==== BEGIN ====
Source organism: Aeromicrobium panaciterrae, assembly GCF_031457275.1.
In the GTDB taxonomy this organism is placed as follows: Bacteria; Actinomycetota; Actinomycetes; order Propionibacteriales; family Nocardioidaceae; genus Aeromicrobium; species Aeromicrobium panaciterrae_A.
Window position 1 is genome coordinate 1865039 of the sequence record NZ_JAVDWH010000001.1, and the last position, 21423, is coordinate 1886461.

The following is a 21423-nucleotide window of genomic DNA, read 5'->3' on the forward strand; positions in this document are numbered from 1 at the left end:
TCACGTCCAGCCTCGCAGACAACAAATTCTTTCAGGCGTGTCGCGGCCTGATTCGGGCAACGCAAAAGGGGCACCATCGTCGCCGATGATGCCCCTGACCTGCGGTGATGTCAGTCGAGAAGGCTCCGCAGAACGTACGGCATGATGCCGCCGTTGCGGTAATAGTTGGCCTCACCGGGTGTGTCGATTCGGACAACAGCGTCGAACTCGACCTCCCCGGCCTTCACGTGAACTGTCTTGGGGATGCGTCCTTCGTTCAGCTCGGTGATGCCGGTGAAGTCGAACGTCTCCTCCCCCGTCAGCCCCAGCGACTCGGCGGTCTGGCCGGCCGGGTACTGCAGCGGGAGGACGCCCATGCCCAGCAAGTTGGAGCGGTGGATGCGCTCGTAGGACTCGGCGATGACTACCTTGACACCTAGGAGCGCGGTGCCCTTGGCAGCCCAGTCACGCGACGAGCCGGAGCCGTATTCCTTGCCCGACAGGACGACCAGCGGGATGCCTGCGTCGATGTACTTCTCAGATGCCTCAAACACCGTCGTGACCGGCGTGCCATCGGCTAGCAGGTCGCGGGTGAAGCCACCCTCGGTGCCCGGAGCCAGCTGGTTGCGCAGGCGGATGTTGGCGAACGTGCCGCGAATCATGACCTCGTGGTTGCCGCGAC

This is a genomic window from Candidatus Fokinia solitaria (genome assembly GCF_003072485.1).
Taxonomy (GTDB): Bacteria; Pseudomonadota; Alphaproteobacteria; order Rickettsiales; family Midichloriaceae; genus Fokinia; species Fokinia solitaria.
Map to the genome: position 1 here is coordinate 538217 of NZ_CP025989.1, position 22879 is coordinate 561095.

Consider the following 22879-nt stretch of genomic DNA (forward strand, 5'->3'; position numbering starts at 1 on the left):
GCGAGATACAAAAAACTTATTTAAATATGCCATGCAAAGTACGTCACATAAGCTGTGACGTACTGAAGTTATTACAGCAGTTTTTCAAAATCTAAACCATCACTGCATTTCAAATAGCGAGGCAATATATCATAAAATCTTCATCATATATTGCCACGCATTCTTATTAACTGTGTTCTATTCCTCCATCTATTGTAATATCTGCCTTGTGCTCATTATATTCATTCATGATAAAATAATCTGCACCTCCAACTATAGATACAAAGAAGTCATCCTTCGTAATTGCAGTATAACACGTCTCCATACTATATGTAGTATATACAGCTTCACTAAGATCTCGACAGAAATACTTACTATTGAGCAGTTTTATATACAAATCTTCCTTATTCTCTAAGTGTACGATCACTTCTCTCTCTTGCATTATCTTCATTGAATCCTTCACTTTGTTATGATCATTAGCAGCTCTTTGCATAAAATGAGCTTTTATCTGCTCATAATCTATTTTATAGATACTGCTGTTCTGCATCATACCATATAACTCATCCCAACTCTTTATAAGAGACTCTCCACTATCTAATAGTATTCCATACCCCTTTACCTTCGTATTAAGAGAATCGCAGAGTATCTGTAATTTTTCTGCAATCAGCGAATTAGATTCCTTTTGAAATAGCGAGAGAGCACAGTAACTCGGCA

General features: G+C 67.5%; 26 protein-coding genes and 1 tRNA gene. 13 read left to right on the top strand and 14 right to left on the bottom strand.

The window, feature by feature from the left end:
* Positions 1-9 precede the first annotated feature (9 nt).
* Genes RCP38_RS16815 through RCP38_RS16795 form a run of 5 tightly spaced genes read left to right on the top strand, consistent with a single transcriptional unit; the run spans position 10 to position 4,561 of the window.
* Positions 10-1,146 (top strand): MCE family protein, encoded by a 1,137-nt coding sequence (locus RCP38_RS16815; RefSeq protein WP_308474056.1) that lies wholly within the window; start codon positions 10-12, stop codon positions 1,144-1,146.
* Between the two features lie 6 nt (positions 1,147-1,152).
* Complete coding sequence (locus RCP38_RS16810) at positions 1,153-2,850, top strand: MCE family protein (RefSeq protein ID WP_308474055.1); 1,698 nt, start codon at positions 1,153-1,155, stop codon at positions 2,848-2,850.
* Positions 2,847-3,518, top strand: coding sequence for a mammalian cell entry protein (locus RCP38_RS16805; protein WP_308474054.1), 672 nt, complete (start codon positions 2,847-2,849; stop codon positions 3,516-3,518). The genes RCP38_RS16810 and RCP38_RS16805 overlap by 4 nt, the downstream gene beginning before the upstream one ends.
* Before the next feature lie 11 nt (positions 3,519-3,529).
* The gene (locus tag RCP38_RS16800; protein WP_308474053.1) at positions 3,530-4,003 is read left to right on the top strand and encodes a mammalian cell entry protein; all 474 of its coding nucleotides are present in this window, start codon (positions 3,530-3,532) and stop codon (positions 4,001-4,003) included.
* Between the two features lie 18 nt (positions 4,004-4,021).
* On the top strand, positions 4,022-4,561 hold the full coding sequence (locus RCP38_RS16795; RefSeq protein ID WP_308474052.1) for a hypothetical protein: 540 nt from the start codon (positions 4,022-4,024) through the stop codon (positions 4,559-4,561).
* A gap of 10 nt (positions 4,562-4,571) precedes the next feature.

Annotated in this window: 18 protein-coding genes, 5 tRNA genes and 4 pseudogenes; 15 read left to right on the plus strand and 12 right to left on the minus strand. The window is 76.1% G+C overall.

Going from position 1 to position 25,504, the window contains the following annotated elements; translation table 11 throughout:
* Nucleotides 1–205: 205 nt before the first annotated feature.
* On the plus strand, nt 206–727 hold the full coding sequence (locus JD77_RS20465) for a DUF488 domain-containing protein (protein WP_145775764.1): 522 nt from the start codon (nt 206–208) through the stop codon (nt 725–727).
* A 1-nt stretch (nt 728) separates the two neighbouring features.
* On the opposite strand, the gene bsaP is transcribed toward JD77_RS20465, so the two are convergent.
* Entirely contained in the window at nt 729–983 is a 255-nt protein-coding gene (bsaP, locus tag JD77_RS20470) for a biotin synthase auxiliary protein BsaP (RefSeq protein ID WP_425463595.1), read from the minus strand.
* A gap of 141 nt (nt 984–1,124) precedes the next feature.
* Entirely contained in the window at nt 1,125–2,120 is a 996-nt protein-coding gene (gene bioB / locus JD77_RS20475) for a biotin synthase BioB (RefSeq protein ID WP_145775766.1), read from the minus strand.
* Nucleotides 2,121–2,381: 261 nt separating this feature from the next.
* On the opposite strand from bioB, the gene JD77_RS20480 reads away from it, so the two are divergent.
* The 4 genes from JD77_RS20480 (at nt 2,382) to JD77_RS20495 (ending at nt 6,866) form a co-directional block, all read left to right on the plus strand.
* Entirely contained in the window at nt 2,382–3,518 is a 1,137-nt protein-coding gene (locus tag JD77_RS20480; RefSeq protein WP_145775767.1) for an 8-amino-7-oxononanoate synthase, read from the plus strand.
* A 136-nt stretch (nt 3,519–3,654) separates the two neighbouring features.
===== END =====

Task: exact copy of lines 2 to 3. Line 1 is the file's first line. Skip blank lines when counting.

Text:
In the GTDB taxonomy this organism is placed as follows: Bacteria; Actinomycetota; Actinomycetes; order Propionibacteriales; family Nocardioidaceae; genus Aeromicrobium; species Aeromicrobium panaciterrae_A.
Window position 1 is genome coordinate 1865039 of the sequence record NZ_JAVDWH010000001.1, and the last position, 21423, is coordinate 1886461.